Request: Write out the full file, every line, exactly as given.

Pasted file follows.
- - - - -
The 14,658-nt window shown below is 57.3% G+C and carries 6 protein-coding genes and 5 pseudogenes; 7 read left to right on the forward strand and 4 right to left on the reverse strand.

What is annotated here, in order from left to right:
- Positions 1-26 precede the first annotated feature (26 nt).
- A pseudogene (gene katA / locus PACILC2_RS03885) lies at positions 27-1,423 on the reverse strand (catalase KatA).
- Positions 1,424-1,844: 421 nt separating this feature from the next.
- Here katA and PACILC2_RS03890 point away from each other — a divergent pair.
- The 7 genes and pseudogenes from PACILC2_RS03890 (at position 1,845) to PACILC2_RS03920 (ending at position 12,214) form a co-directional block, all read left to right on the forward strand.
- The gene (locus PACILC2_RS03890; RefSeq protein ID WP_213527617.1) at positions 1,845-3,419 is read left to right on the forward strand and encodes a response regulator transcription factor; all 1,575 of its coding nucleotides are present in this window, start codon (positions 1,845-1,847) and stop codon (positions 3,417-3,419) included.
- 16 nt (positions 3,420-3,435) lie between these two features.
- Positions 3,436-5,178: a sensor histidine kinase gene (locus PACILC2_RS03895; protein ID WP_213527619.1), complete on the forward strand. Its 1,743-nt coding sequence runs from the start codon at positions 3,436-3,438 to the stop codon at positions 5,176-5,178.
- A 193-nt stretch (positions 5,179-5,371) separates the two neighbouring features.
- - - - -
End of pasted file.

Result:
The 14,658-nt window shown below is 57.3% G+C and carries 6 protein-coding genes and 5 pseudogenes; 7 read left to right on the forward strand and 4 right to left on the reverse strand.

What is annotated here, in order from left to right:
- Positions 1-26 precede the first annotated feature (26 nt).
- A pseudogene (gene katA / locus PACILC2_RS03885) lies at positions 27-1,423 on the reverse strand (catalase KatA).
- Positions 1,424-1,844: 421 nt separating this feature from the next.
- Here katA and PACILC2_RS03890 point away from each other — a divergent pair.
- The 7 genes and pseudogenes from PACILC2_RS03890 (at position 1,845) to PACILC2_RS03920 (ending at position 12,214) form a co-directional block, all read left to right on the forward strand.
- The gene (locus PACILC2_RS03890; RefSeq protein ID WP_213527617.1) at positions 1,845-3,419 is read left to right on the forward strand and encodes a response regulator transcription factor; all 1,575 of its coding nucleotides are present in this window, start codon (positions 1,845-1,847) and stop codon (positions 3,417-3,419) included.
- 16 nt (positions 3,420-3,435) lie between these two features.
- Positions 3,436-5,178: a sensor histidine kinase gene (locus PACILC2_RS03895; protein ID WP_213527619.1), complete on the forward strand. Its 1,743-nt coding sequence runs from the start codon at positions 3,436-3,438 to the stop codon at positions 5,176-5,178.
- A 193-nt stretch (positions 5,179-5,371) separates the two neighbouring features.